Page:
• Check that your digital-to-analog converter box or digital television is connected properly. Make sure your antenna is connected to the antenna input of your digital-to-analog converter box or digital television. If using a digital-to-analog converter box, also ensure that the antenna output of your converter box is connected to the antenna input of your analog TV. Refer to the owner’s manuals of your components if you are unsure of the proper connections.
  • Ensure that your components are plugged in and have their power turned on.
  • If you have a digital-to-analog converter box, tune your analog TV to channel 3. You should see a set-up menu or picture displayed on your TV screen. If you do not see a set-up menu or picture, tune your TV to channel 4. If you still do not see a set-up menu or picture, recheck your connections.
Perform a Channel Scan
  • Digital-to-analog converter boxes and digital televisions have a button, usually on the remote control, that is labeled “set-up” or “menu” or some similar term. Press that button to access the set-up menu. Using the directional arrow buttons on your remote, scroll to the option that allows you to perform a “channel scan.” The channel scan will automatically search for digital broadcast channels that are available in your area. Consult the owner’s manual of your digital-to-analog converter box or digital television for detailed instructions on how to perform a channel scan for your device.
  • Once the channel scan is complete, you will be able to tune to the digital channels received by your antenna. You should perform a channel scan periodically to check whether additional digital channels have become available.
Adjust Your Antenna
  • Small adjustments to your antenna can make a big difference in the number of digital channels you can receive. If you have an indoor antenna, try elevating it and moving it closer to an exterior wall of your home. After adjusting your antenna, perform another channel scan to see if your reception is improved.
  • While adjusting your antenna, it may be helpful to access the “signal strength meter” on your digital-to-analog converter box or digital television to determine whether your adjustments are improving the signals’ strength. The signal strength meter is usually accessed through the menu feature on your remote control. Refer to the owner’s manual of your device for detailed instructions on how to access its signal strength meter. Remember to do another channel scan after you have adjusted your antenna.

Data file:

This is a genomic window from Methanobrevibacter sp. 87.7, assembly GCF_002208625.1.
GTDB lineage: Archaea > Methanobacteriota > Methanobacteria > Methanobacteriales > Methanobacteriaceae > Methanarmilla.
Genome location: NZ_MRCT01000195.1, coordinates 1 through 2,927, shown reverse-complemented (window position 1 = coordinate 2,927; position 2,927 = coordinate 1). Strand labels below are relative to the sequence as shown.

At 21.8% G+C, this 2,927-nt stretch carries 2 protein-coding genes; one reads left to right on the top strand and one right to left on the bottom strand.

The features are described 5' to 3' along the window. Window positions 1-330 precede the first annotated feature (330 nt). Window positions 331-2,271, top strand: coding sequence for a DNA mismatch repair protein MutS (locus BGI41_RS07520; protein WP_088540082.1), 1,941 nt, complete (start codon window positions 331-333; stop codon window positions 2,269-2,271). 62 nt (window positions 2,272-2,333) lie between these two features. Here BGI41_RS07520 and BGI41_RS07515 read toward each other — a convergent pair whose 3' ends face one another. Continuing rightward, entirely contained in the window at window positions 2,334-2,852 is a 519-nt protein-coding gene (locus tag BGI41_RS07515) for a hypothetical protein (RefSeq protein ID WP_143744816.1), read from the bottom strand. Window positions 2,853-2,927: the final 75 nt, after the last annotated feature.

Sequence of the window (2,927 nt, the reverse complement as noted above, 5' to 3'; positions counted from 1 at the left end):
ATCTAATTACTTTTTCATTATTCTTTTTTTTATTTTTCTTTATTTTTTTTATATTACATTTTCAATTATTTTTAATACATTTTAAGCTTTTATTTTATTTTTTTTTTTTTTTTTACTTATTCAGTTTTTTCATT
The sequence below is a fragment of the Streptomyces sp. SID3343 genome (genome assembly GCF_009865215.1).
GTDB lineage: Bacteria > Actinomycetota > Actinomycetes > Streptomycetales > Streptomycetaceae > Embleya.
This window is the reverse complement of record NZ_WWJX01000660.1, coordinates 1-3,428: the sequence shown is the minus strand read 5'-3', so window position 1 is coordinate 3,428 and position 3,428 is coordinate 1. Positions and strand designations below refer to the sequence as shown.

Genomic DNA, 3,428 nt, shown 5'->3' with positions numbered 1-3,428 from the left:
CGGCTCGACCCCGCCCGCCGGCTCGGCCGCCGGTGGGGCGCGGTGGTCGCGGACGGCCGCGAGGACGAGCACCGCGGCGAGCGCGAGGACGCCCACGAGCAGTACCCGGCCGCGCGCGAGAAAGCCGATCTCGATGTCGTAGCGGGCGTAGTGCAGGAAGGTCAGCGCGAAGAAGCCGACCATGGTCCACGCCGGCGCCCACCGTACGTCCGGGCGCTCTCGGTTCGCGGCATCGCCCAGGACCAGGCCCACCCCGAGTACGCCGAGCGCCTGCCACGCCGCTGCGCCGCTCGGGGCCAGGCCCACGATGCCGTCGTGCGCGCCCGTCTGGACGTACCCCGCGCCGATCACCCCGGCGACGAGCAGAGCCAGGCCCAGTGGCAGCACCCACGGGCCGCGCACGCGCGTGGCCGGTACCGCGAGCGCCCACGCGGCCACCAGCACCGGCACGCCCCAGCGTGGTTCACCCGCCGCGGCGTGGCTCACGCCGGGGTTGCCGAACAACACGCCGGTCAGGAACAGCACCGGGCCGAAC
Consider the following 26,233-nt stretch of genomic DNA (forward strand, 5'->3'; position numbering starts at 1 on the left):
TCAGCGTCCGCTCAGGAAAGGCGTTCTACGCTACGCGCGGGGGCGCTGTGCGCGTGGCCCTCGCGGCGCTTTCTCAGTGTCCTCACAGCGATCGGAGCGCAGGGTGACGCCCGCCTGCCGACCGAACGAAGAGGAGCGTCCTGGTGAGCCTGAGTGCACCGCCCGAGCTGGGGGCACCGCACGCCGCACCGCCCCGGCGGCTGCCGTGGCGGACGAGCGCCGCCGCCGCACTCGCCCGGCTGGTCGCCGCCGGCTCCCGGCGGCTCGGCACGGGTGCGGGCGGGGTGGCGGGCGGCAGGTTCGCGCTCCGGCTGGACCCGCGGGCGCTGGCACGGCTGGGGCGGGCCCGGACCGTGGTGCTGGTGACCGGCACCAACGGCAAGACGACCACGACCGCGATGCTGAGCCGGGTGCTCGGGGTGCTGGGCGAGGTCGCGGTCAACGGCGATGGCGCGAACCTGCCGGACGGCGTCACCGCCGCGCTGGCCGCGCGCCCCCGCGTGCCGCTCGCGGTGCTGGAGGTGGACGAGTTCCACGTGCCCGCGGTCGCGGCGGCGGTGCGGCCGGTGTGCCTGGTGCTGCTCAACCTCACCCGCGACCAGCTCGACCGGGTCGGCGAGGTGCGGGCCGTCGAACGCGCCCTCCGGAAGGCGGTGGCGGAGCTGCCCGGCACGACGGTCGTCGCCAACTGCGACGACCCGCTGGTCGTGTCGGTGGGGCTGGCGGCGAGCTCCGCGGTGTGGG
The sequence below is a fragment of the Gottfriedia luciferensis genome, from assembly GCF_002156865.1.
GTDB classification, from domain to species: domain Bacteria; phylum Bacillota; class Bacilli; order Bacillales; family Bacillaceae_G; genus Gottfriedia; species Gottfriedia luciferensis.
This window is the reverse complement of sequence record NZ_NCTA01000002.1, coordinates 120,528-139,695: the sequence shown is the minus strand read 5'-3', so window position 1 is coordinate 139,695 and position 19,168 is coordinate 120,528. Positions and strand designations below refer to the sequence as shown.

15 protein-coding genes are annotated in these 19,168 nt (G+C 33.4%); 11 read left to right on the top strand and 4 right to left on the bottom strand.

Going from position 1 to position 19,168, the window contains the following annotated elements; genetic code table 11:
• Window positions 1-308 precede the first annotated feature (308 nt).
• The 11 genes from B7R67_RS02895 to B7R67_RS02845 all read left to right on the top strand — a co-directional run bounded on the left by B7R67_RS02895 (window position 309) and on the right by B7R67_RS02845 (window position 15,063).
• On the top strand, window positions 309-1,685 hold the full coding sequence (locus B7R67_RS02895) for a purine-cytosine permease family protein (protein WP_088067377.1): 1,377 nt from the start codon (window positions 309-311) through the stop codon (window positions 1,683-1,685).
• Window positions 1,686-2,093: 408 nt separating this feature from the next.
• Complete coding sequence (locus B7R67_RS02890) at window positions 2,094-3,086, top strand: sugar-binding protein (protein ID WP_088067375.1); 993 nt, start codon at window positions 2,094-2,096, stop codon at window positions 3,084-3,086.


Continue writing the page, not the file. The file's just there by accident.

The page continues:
• Television stations broadcasting in digital use both the VHF band (channels 2-13) and UHF band (channels 14-51). Many indoor antennas use “rabbit ears” for the VHF band and a “loop” or “bow-tie” antenna for the UHF band. Make sure you are using an antenna that covers both the VHF and UHF bands and have connected it properly.
If You are Still Having Difficulty:
  • Until June 12, 2009, some stations will be operating at reduced power levels. If you are not receiving certain digital TV stations, this does not necessarily mean there is a problem with your antenna or digital-to-analog converter box or digital television. Check with the TV station to find out whether they are planning changes that will improve reception.
  • When an analog TV signal is weak or receives interference, static, snow, and distortion will often appear on the screen. Digital broadcasting will provide a clear picture; however, if the signal falls below a certain minimum strength, the picture can disappear. This “cliff effect” means that if you watch analog TV stations that have static and distortion, you may have to adjust or upgrade your antenna system.
  • Simple indoor antennas provide minimal performance that may not be suitable for your location. If you are unable to obtain satisfactory DTV reception with your current indoor antenna, you may wish to obtain an indoor antenna that includes features for better reception of UHF signals, as well as VHF, and/or an amplifier to boost the received signal (often referred to as an active indoor antenna).